Wal-Mart has gotten some attention this week with the launch of a social networking brand community site loosely based on social phenomenons like MySpace. The site--called The HUB--School Your Way--focuses on the impending back to school season and coincides with the launch of the store's school clothing lines. The likenesses to more general MySpace sites, for instance, are only a loose affiliation, however, as the site focuses on the back to school rush and Wal-Mart clothing lines.
Many responses to the release of the School Your Way site is based on Mya Frazier's scathing review of the site in Advertising Age. Among Frazier's gripes were the inauthenticity of the kids in videos on the site, the sanitzed and censored replica of MySpace that would not appeal to kids, and the focus around a clothing line that kids just don't see value in. Considering the strong degree of corporate backlash against Wal-Mart, especially by those that consider the low prices retailer as censors selling lower-quality wares, the response in the blogosphere is not surprising, and several bloggers have continued with Frazier's line of attack. Particularly, these folks are attacking the idea of trying to copy the success of a major social phenomenon in a watered-down product that only serves to make the brand seem more low-rent instead of "cool."
On the other hand, Seth Godin makes a compelling argument as to why the site may well work--even if it's not cutting edge in any way, Godin says, doesn't mean it won't work because "the early adopters out there will push hard," but "the middle of the market" is pretty profitable as well. For all the parents out there forbidding MySpace in their house, for kids who don't feel safe on MySpace after hearing all the news reports of the site's potential dangers, or for those kids who love the Wal-Mart brand (Frazier's choice of interview subjects for her story indicates that there are few teens that fall into this category, but she didn't present the most objective report, either), the site may draw well.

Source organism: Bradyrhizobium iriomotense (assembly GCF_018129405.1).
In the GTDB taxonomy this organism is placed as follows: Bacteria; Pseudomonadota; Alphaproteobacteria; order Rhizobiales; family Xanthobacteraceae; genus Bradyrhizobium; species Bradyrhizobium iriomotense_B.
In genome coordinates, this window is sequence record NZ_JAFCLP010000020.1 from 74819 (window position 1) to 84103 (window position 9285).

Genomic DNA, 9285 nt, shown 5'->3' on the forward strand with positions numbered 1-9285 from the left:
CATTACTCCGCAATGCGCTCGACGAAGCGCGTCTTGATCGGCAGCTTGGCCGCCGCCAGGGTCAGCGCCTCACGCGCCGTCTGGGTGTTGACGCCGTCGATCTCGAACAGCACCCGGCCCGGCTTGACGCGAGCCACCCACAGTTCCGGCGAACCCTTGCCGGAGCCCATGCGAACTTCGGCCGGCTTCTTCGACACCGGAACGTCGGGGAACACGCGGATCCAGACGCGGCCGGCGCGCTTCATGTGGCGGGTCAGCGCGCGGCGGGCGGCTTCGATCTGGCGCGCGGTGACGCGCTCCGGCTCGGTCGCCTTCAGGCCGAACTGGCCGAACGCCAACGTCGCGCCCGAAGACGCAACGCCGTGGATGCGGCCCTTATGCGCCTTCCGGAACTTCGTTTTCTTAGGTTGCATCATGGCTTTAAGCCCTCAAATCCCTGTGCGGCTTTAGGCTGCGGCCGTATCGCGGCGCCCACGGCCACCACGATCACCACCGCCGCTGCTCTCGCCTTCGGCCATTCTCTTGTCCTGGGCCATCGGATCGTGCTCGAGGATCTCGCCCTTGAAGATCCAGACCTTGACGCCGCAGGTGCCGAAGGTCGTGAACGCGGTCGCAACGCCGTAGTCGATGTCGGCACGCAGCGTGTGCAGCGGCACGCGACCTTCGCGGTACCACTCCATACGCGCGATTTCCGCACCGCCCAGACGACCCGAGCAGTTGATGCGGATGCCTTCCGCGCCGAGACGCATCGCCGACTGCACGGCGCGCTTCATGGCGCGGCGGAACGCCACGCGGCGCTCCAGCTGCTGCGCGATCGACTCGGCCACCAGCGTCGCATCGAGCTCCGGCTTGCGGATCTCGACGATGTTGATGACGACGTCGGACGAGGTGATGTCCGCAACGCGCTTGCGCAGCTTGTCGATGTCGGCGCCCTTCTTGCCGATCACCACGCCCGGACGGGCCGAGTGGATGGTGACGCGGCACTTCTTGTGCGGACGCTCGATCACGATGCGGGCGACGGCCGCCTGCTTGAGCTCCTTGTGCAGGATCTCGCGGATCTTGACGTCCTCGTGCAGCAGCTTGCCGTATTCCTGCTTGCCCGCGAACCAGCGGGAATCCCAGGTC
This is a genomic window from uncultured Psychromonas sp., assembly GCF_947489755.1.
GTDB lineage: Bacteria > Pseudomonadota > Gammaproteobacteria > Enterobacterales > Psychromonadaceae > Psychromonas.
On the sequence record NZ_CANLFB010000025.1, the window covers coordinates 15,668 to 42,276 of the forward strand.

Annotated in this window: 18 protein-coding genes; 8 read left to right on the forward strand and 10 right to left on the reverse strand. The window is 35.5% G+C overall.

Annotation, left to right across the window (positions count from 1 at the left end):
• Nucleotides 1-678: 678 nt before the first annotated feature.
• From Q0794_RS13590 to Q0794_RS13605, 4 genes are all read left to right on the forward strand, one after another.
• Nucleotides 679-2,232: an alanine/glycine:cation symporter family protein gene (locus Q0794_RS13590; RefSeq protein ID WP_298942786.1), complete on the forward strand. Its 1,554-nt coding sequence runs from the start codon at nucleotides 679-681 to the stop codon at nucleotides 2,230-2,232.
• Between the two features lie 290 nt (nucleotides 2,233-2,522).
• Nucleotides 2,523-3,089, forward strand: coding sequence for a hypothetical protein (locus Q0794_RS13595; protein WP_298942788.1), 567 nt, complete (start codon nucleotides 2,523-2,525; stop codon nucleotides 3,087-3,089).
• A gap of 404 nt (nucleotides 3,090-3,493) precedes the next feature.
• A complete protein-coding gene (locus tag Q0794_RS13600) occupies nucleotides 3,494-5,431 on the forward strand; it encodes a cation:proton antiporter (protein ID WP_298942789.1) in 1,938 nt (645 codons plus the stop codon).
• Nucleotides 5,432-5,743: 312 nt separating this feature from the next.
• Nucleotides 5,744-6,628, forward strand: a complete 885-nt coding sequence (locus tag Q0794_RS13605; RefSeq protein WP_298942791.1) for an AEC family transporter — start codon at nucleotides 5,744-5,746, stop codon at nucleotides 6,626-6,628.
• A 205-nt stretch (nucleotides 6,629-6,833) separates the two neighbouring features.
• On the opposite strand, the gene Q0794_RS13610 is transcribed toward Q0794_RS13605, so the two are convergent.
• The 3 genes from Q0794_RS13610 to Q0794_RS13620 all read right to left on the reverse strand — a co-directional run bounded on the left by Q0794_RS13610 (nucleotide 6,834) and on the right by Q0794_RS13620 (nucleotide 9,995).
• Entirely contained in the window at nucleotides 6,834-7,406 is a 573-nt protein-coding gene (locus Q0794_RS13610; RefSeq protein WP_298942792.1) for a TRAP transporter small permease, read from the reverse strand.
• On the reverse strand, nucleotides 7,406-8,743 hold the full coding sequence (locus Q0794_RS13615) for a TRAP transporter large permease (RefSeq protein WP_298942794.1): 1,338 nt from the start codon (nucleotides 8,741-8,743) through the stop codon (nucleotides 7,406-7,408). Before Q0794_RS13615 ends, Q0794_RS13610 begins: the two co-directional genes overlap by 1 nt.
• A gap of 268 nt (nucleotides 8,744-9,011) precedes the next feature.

GSD&M, a partner here at the consortium, is Wal-Mart's ad agency. I'm not sure the involvement of the agency in this project and have not discussed it with them, but I think Seth's argument is a compelling one that we can't forget. Just because this doesn't reach out to the people in the blogosphere or to those of us who are LinkedIn and who have face time on Facebook or who have long been established in MySpace doesn't mean that there isn't a strong market out there for the product.
Of course, I'm no advocate for closely monitored censorship, even when it comes to teenagers, so I'm not so crazy about this controlled communication forum (if you aren't really allowing open communication nor private correspondence on the site, is it really a communication forum?). Wal-Mart's site may end up being successful, and it may catch a lot of new users uncomfortable with the jungles of MySpace or the more technical social networking sites out there for teens. That sanitized and protected and censored site is appealing to many parents and even teens. For the sake of trickle-down innovation, I hope the site does attract kids to the potential of social networking and encourage other old media companies to continue brainstorming ways to extend their brand into community forums. Let's just hope that the limits of the Wal-Mart site doesn't become the norm.
Thanks to C3's William Uricchio for drawing my attention to the current debate.